Usually, when a band has been around for 30 years and is most famous for the material produced in its first five years, the praise for new albums tends to reward the band for music made decades in the past. There may be no band that fights against this phenomenon more than Wire. This is a band that trumped all the first-wave punk bands with its watershed debut, 1977’s Pink Flag, and then immediately wiped the slate clean with the post-punk classic Chairs Missing the following year. The band’s legacy rests on the notion that its members would rather be caught dead then rest on their laurels.
Object 47, its name deriving from its number in the Wire catalog (similar to their third album, 154, the number of shows they’d performed to that point), is a new direction for a band that have made a career of taking new directions. While Send and the Read and Burn EPs revised the blueprint of the band’s classic material, Object 47 is by far the most trip-hop-influenced material Wire has ever produced, with additional elements of classic Madchester and acid house.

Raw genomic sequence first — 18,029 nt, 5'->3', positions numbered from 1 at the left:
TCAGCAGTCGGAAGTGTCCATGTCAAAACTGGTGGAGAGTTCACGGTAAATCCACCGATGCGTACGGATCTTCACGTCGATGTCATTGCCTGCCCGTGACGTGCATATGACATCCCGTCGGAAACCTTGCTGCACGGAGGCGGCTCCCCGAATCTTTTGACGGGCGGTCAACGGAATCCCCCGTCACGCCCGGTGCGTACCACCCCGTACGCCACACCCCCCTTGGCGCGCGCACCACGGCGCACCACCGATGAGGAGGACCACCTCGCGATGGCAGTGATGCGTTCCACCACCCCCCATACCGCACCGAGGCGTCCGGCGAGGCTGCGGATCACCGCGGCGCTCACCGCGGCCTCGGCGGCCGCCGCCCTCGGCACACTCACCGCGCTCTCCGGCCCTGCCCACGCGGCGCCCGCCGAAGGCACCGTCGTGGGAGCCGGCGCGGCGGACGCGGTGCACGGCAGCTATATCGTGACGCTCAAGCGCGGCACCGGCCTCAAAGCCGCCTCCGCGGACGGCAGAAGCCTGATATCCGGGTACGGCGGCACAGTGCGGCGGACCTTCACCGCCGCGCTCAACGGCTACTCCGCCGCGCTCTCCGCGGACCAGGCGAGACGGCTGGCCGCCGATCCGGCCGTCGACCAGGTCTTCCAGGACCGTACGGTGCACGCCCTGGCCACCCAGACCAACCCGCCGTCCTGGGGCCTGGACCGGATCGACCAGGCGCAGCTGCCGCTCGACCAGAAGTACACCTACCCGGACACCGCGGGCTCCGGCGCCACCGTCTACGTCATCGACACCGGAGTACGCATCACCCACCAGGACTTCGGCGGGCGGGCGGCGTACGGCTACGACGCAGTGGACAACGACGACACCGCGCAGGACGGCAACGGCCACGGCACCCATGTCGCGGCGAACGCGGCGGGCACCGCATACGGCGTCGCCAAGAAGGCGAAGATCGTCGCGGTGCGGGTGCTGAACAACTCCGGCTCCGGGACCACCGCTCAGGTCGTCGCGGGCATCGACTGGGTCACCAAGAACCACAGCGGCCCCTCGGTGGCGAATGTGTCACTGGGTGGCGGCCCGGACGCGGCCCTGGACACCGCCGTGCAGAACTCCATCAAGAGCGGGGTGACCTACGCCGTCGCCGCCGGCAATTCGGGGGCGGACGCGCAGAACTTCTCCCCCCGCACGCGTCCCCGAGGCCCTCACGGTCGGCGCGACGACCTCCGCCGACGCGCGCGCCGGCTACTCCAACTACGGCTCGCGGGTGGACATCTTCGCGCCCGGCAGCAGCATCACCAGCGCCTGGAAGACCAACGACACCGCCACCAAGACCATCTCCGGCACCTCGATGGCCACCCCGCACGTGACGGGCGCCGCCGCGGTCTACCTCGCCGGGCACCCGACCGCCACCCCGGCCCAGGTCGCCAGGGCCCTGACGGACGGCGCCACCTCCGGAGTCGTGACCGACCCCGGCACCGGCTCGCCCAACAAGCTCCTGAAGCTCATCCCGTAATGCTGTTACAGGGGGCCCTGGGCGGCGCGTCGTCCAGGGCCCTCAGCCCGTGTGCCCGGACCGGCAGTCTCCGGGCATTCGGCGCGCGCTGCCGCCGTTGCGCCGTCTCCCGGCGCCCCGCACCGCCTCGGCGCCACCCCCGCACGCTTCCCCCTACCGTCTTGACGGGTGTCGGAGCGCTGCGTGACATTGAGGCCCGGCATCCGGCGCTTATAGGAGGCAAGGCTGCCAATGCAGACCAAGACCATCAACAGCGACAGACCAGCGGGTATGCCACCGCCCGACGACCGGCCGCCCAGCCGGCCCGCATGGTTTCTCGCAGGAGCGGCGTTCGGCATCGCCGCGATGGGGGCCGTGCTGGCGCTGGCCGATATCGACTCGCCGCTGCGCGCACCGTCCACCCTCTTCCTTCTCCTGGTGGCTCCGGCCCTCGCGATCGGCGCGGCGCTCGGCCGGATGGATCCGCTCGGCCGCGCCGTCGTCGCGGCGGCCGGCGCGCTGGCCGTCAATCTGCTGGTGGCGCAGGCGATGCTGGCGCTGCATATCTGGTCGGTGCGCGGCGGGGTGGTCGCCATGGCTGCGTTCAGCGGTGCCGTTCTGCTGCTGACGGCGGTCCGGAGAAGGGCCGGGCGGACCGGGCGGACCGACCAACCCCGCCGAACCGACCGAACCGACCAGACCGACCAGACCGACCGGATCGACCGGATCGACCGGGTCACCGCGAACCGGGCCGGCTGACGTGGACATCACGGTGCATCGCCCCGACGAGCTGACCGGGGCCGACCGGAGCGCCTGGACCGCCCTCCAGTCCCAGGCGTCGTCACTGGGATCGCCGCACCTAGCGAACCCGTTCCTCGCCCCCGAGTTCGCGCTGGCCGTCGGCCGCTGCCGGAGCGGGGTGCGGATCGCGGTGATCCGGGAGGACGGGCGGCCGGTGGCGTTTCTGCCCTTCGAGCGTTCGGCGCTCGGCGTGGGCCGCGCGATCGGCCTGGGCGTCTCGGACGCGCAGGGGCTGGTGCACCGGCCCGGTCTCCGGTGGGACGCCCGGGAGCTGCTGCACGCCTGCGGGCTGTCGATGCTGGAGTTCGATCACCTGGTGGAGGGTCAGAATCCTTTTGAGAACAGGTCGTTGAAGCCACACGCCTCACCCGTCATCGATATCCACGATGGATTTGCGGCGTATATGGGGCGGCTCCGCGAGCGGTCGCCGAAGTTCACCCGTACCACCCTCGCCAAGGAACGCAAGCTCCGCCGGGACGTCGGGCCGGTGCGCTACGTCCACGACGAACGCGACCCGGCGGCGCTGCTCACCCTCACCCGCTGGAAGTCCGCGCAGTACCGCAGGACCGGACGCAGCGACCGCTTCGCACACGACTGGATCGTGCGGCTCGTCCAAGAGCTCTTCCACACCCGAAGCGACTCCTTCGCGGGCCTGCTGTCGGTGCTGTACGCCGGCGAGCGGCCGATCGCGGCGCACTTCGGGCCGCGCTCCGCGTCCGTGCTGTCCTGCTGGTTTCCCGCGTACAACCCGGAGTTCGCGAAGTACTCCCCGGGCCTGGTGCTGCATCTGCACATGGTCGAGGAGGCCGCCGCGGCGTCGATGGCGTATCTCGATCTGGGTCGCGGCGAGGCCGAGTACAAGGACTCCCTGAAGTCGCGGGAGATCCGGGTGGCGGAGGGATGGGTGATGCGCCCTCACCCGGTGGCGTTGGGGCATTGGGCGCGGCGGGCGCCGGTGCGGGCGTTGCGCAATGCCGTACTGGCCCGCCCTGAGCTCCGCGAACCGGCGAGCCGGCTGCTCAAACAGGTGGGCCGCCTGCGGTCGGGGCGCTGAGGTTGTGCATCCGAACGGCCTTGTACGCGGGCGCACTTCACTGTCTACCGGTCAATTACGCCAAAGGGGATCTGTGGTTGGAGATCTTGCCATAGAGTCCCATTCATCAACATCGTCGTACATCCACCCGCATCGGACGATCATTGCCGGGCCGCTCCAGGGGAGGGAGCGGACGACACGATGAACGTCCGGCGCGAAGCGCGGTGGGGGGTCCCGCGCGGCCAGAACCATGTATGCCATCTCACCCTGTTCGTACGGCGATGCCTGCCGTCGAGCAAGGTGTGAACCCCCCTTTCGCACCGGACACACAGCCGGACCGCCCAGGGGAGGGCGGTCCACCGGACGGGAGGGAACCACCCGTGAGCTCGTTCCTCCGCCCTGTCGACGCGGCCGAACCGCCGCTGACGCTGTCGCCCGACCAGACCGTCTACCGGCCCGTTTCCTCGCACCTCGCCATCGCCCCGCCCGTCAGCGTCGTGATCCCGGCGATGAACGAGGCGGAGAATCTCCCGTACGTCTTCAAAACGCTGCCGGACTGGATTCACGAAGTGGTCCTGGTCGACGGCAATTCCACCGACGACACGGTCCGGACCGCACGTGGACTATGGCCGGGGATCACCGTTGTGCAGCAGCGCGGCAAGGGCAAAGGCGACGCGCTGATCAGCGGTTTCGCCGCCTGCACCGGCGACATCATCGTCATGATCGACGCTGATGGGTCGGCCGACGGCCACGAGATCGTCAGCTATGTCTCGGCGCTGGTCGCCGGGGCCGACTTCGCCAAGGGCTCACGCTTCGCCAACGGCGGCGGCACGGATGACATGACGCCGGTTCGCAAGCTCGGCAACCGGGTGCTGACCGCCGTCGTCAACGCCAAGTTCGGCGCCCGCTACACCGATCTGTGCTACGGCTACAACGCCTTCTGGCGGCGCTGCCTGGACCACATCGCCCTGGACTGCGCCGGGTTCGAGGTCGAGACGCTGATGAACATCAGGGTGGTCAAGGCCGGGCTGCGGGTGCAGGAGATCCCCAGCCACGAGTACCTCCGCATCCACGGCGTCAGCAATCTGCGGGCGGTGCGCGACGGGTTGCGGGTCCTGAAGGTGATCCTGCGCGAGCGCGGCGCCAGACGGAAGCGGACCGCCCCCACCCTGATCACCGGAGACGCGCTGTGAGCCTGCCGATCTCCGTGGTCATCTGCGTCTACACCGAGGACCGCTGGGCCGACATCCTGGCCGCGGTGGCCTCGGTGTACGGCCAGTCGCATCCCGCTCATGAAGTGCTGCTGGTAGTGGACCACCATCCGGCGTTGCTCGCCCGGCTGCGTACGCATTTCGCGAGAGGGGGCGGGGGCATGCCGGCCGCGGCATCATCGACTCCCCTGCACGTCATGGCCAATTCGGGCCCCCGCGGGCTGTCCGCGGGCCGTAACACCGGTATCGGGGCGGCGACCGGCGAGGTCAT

The album reveals not only how on-the-ball the band remain with the current scene, but how willing they are to acknowledge their influence. For a band whose website and label are named “pinkflag,” Object 47 reveals a clear line between Wire’s classic days and their influence on just about every pop music phenomenon that came in their wake. It’s finally come full circle with an album that is up there with the best of their followers’.
From the Stone Roses-inspired opener, “One of Us,” through tracks like “Hard Currency” and “All Fours” that could just as easily be on Portishead’s Third, there’s not a bad track to be found on the album, nor do any sound at all derivative. But what may be Object 47’s greatest accomplishment is Wire’s ability to maintain their punk aggression despite being light years away from Pink Flag. This is mainly the product of brilliant lyrics that ask more questions than they answer, are fascinated with ideas and –isms, and are not afraid call out their peers for treading water — try dissecting the meaning of the song “Mekon Headman” coming after the searing “Circumspect.”
Of all the bands in the rock canon, Wire may be the best embodiment of the term “forward-thinking” that is so vogue nowadays, and Object 47 keeps with the mantra with stunning results.